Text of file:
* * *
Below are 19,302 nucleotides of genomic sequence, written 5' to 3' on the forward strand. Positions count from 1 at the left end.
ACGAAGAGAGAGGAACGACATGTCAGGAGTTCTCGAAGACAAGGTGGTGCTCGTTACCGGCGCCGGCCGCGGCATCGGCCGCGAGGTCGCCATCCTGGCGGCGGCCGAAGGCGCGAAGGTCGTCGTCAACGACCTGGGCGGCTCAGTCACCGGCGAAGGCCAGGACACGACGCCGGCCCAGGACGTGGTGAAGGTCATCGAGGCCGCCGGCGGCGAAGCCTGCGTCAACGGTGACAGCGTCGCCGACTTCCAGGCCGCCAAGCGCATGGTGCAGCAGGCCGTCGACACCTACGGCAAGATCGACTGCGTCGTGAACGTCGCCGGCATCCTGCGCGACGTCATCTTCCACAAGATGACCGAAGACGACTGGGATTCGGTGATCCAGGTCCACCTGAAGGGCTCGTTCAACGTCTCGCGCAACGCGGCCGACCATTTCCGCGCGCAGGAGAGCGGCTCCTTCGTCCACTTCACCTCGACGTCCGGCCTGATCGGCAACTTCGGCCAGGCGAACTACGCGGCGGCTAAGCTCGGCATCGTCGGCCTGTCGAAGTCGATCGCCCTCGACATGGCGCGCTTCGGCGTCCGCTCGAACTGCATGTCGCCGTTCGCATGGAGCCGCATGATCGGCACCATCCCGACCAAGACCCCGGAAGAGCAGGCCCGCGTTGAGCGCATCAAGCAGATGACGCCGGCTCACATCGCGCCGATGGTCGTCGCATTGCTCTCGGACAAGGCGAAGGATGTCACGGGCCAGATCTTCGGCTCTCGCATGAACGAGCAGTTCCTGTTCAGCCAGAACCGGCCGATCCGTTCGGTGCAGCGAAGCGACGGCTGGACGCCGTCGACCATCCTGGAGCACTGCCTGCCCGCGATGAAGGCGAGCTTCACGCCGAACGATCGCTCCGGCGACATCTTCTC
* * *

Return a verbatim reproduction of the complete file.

Below are 19,302 nucleotides of genomic sequence, written 5' to 3' on the forward strand. Positions count from 1 at the left end.
ACGAAGAGAGAGGAACGACATGTCAGGAGTTCTCGAAGACAAGGTGGTGCTCGTTACCGGCGCCGGCCGCGGCATCGGCCGCGAGGTCGCCATCCTGGCGGCGGCCGAAGGCGCGAAGGTCGTCGTCAACGACCTGGGCGGCTCAGTCACCGGCGAAGGCCAGGACACGACGCCGGCCCAGGACGTGGTGAAGGTCATCGAGGCCGCCGGCGGCGAAGCCTGCGTCAACGGTGACAGCGTCGCCGACTTCCAGGCCGCCAAGCGCATGGTGCAGCAGGCCGTCGACACCTACGGCAAGATCGACTGCGTCGTGAACGTCGCCGGCATCCTGCGCGACGTCATCTTCCACAAGATGACCGAAGACGACTGGGATTCGGTGATCCAGGTCCACCTGAAGGGCTCGTTCAACGTCTCGCGCAACGCGGCCGACCATTTCCGCGCGCAGGAGAGCGGCTCCTTCGTCCACTTCACCTCGACGTCCGGCCTGATCGGCAACTTCGGCCAGGCGAACTACGCGGCGGCTAAGCTCGGCATCGTCGGCCTGTCGAAGTCGATCGCCCTCGACATGGCGCGCTTCGGCGTCCGCTCGAACTGCATGTCGCCGTTCGCATGGAGCCGCATGATCGGCACCATCCCGACCAAGACCCCGGAAGAGCAGGCCCGCGTTGAGCGCATCAAGCAGATGACGCCGGCTCACATCGCGCCGATGGTCGTCGCATTGCTCTCGGACAAGGCGAAGGATGTCACGGGCCAGATCTTCGGCTCTCGCATGAACGAGCAGTTCCTGTTCAGCCAGAACCGGCCGATCCGTTCGGTGCAGCGAAGCGACGGCTGGACGCCGTCGACCATCCTGGAGCACTGCCTGCCCGCGATGAAGGCGAGCTTCACGCCGAACGATCGCTCCGGCGACATCTTCTC